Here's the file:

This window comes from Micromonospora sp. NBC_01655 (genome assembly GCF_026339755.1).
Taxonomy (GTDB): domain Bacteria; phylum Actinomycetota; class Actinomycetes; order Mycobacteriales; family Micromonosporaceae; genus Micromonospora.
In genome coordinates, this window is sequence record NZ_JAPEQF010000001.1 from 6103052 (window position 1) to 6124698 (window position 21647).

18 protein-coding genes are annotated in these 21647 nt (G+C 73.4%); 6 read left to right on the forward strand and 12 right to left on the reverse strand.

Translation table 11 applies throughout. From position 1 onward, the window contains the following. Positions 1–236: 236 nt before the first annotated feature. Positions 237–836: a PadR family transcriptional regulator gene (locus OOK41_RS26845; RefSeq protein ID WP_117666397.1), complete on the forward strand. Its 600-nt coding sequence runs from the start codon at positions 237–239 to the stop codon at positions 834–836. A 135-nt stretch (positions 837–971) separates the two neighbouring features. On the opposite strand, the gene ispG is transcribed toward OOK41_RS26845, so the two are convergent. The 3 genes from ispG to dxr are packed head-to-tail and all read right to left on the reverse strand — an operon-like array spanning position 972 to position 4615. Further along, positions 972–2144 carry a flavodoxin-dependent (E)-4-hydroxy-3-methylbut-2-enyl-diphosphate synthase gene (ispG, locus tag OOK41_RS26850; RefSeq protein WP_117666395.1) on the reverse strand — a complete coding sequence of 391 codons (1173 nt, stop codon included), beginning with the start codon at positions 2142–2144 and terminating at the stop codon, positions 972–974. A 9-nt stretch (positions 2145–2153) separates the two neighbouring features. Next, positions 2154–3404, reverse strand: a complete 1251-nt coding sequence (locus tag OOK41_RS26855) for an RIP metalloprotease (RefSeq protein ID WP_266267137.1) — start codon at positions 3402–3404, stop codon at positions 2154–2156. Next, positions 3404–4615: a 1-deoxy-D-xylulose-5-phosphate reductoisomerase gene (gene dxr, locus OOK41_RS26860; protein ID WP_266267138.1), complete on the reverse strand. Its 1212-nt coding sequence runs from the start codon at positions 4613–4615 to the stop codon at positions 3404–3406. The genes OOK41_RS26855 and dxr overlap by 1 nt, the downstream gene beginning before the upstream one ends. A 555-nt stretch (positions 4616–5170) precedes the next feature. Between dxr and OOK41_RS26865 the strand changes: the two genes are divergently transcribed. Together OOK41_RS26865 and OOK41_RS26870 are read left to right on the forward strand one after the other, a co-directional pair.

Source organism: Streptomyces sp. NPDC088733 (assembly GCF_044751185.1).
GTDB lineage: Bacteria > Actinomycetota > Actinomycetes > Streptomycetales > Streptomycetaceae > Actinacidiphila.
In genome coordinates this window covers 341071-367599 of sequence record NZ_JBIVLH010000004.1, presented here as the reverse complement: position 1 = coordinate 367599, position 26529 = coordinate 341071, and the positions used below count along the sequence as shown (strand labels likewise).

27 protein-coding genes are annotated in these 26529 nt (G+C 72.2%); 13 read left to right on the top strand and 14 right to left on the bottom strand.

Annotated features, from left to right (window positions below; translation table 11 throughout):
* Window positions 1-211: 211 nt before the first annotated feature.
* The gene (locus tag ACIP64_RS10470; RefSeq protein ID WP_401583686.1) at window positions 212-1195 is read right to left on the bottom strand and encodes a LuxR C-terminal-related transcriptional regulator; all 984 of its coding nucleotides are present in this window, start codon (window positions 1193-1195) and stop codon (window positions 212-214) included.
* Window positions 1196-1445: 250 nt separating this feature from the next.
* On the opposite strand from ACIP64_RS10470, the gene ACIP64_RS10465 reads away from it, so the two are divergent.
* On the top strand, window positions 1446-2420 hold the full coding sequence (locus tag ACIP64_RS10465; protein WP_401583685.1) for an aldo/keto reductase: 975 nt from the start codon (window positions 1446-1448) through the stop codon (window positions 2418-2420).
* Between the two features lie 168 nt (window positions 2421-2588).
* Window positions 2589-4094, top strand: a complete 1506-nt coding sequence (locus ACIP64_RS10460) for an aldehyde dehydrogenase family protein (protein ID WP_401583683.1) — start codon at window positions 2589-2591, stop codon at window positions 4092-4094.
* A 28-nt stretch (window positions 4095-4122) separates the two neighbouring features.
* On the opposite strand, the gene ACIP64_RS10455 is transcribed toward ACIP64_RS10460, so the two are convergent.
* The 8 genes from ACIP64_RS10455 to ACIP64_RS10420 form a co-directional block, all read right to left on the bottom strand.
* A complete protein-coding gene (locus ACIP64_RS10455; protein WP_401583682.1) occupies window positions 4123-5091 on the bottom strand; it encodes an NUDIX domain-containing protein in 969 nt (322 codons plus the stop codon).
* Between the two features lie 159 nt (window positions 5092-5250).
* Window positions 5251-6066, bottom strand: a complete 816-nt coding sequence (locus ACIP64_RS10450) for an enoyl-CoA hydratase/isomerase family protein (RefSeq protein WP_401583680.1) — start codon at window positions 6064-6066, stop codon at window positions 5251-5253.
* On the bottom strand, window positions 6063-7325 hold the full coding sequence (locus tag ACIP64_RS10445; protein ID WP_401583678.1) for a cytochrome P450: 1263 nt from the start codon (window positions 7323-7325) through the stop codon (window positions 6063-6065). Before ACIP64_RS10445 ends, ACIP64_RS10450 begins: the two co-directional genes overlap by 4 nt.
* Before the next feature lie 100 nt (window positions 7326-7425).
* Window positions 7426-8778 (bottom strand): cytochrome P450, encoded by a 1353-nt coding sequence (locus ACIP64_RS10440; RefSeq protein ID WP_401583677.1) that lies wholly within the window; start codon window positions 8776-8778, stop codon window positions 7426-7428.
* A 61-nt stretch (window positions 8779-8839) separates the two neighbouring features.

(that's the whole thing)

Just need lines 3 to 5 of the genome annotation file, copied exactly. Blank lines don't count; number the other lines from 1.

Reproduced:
In genome coordinates, this window is sequence record NZ_JAPEQF010000001.1 from 6103052 (window position 1) to 6124698 (window position 21647).

18 protein-coding genes are annotated in these 21647 nt (G+C 73.4%); 6 read left to right on the forward strand and 12 right to left on the reverse strand.

Translation table 11 applies throughout. From position 1 onward, the window contains the following. Positions 1–236: 236 nt before the first annotated feature. Positions 237–836: a PadR family transcriptional regulator gene (locus OOK41_RS26845; RefSeq protein ID WP_117666397.1), complete on the forward strand. Its 600-nt coding sequence runs from the start codon at positions 237–239 to the stop codon at positions 834–836. A 135-nt stretch (positions 837–971) separates the two neighbouring features. On the opposite strand, the gene ispG is transcribed toward OOK41_RS26845, so the two are convergent. The 3 genes from ispG to dxr are packed head-to-tail and all read right to left on the reverse strand — an operon-like array spanning position 972 to position 4615. Further along, positions 972–2144 carry a flavodoxin-dependent (E)-4-hydroxy-3-methylbut-2-enyl-diphosphate synthase gene (ispG, locus tag OOK41_RS26850; RefSeq protein WP_117666395.1) on the reverse strand — a complete coding sequence of 391 codons (1173 nt, stop codon included), beginning with the start codon at positions 2142–2144 and terminating at the stop codon, positions 972–974. A 9-nt stretch (positions 2145–2153) separates the two neighbouring features. Next, positions 2154–3404, reverse strand: a complete 1251-nt coding sequence (locus tag OOK41_RS26855) for an RIP metalloprotease (RefSeq protein ID WP_266267137.1) — start codon at positions 3402–3404, stop codon at positions 2154–2156. Next, positions 3404–4615: a 1-deoxy-D-xylulose-5-phosphate reductoisomerase gene (gene dxr, locus OOK41_RS26860; protein ID WP_266267138.1), complete on the reverse strand. Its 1212-nt coding sequence runs from the start codon at positions 4613–4615 to the stop codon at positions 3404–3406. The genes OOK41_RS26855 and dxr overlap by 1 nt, the downstream gene beginning before the upstream one ends. A 555-nt stretch (positions 4616–5170) precedes the next feature. Between dxr and OOK41_RS26865 the strand changes: the two genes are divergently transcribed. Together OOK41_RS26865 and OOK41_RS26870 are read left to right on the forward strand one after the other, a co-directional pair.